Top Ten Black Bear Safety Tips

I was graduating from college and my senior thesis that I had chosen was to hike the Appalachian Trail for one week. The plan was to document the people we would meet along the way. Also, the wildlife and the adventures we were to encounter. I had planned this for over one year and hiked regularly to prepare while wearing backpacks. The planning was intense along with the research and knowledge gained during the preparation of this hike. To start the trip up to the main trail we had selected the Goshen Prong Trail. This trail is 7.7 miles long with an elevation starting at 2,600 hundred feet ascending to 5,800 hundred feet. Our goal was to visit Clingmans Dome on the 2nd day.

The first day was wonderful with the sounds of the creek running beside the trail. A gradual hike in elevation but the biggest mistake that I could have made was to be over excited about seeing black bears during this hike. I wanted to get pictures and as close as possible to observe and document.

Our first encounter was walking along side the creek with a slight wind in our face. Along with the noise from the creek this created a unique situation. All of a sudden 100 feet in front of us, a black bear came on the trail at a 45 degree angle and never looked back at us. Can you imagine a black bear walking the trail right in front of us? Wow, this was my opportunity of a lifetime to get the pictures. Suddenly, the bear looked back at us as I was reaching for the camera and the bear darted off along side the creek in thick brush.

I approached the brush wishing to get the perfect picture. As I entered, the bear stood straight up in front of me while standing on its hind legs staring me right in the face only two feet away. I slowly, and I mean slowly, reached for my pepper spray. The bear quickly darted down the creek. The entire experience was under 15 seconds but seemed much longer. Looking back this was a very stupid stunt on my part. Thus the article’s intent is to avoid bear, not reach out and touch them.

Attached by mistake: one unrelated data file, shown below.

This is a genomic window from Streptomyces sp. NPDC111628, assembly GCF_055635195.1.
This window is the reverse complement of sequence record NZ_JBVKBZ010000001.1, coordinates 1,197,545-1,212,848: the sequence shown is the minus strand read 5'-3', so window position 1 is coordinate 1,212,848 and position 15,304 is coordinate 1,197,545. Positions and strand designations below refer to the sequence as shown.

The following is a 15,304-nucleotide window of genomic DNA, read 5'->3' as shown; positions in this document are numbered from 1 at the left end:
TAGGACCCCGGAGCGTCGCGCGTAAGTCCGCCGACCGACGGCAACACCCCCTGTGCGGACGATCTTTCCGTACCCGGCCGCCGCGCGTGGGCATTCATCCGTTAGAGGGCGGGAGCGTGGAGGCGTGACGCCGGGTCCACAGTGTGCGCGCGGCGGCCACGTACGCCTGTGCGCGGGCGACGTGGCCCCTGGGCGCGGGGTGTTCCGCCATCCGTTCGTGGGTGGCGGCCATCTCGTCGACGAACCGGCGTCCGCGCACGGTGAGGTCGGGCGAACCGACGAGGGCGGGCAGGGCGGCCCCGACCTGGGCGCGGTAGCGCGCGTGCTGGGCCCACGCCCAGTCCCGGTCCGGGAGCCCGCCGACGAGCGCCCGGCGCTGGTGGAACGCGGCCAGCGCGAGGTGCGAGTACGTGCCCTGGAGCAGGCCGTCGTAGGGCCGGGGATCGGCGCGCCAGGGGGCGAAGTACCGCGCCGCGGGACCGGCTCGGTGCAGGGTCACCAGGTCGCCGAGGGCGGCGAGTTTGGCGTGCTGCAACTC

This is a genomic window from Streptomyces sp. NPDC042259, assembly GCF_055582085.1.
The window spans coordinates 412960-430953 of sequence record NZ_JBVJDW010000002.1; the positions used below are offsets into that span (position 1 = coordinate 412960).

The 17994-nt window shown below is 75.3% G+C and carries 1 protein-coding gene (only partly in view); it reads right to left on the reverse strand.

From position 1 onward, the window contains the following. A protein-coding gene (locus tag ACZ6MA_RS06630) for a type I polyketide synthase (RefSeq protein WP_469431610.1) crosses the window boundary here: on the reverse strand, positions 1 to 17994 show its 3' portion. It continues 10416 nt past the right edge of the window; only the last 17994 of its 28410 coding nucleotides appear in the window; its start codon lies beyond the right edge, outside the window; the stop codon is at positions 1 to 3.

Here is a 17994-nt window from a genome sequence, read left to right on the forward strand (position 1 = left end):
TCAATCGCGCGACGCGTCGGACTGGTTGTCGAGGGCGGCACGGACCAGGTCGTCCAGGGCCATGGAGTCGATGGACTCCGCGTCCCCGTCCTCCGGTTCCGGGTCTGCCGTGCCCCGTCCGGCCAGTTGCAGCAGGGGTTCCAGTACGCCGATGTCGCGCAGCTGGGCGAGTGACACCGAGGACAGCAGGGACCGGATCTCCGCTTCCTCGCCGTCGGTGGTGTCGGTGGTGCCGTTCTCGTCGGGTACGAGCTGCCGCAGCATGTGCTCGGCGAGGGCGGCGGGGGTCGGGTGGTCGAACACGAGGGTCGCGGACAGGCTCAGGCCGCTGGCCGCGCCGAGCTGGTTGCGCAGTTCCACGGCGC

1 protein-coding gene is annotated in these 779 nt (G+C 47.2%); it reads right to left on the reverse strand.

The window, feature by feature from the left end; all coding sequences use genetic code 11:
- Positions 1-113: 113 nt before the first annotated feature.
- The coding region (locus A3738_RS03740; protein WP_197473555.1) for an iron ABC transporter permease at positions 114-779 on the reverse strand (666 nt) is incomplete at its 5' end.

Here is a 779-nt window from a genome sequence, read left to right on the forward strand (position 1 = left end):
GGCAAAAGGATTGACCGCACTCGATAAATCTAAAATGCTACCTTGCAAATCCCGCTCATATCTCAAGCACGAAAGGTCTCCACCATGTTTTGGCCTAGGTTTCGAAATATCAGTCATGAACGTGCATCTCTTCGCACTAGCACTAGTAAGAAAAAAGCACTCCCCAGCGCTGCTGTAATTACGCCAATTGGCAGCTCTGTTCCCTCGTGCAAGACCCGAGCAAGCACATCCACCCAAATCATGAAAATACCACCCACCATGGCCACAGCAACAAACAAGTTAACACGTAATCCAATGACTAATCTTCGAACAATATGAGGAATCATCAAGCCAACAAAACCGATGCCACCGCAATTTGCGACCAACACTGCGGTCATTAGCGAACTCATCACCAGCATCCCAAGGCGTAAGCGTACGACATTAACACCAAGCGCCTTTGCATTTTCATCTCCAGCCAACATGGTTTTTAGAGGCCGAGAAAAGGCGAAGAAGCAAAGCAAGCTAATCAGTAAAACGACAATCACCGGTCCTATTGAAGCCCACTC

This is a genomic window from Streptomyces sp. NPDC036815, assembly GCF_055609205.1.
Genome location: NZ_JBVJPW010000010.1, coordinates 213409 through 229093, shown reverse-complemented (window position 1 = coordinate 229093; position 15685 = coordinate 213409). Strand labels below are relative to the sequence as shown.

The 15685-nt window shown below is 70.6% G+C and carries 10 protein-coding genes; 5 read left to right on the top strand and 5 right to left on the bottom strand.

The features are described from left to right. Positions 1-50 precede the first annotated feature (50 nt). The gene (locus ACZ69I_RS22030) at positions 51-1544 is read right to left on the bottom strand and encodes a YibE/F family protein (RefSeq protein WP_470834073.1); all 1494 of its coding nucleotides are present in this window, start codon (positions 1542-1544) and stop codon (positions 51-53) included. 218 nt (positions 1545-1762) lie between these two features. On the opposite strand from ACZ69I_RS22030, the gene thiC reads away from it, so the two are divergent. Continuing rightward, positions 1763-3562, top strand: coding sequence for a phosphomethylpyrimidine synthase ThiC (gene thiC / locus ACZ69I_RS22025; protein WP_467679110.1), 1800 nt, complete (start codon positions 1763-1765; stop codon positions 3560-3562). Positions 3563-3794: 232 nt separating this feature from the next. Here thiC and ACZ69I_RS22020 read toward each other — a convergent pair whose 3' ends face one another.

Below are some valuable lessons that I should have known beforehand to protect myself, fellow hikers and the bear.

If you come this close with bears, below are some tips on what to do:

  1. Stop, stay calm and quiet, and make no sudden moves.
  2. Break eye contact – do not stare in the bear’s eyes, this can be a sign of aggression.
  3. Stand your ground – do not turn your back on the bear.
  4. Be ready to utilize pepper spray or bear deterrent spray.
  5. Back away slowly.
  6. Keep cool, calm and collective.
  7. Be aware of recent bear activity that park rangers have documented.
  8. Be careful with food. Never cook close to camp. Store all foods in plastic at least 14 feet up a tree hung five feet away from the trunk.
  9. Watch for fresh bear signs on the trail or near possible camp sites.
  10. If possible, make plenty of noise on the trail, especially on blind curves, in dense vegetation or areas with limited vision.

If a bear approaches your campsite aggressively chase it away. Make noise with pots and pans, throw rocks, whatever you can find. Do not let the bear get any food. They have a very keen sense of smell and coming around the campsite can be a very dangerous experience. Always hike during daylight hours and stay on the trail.

Happy hiking,

Ken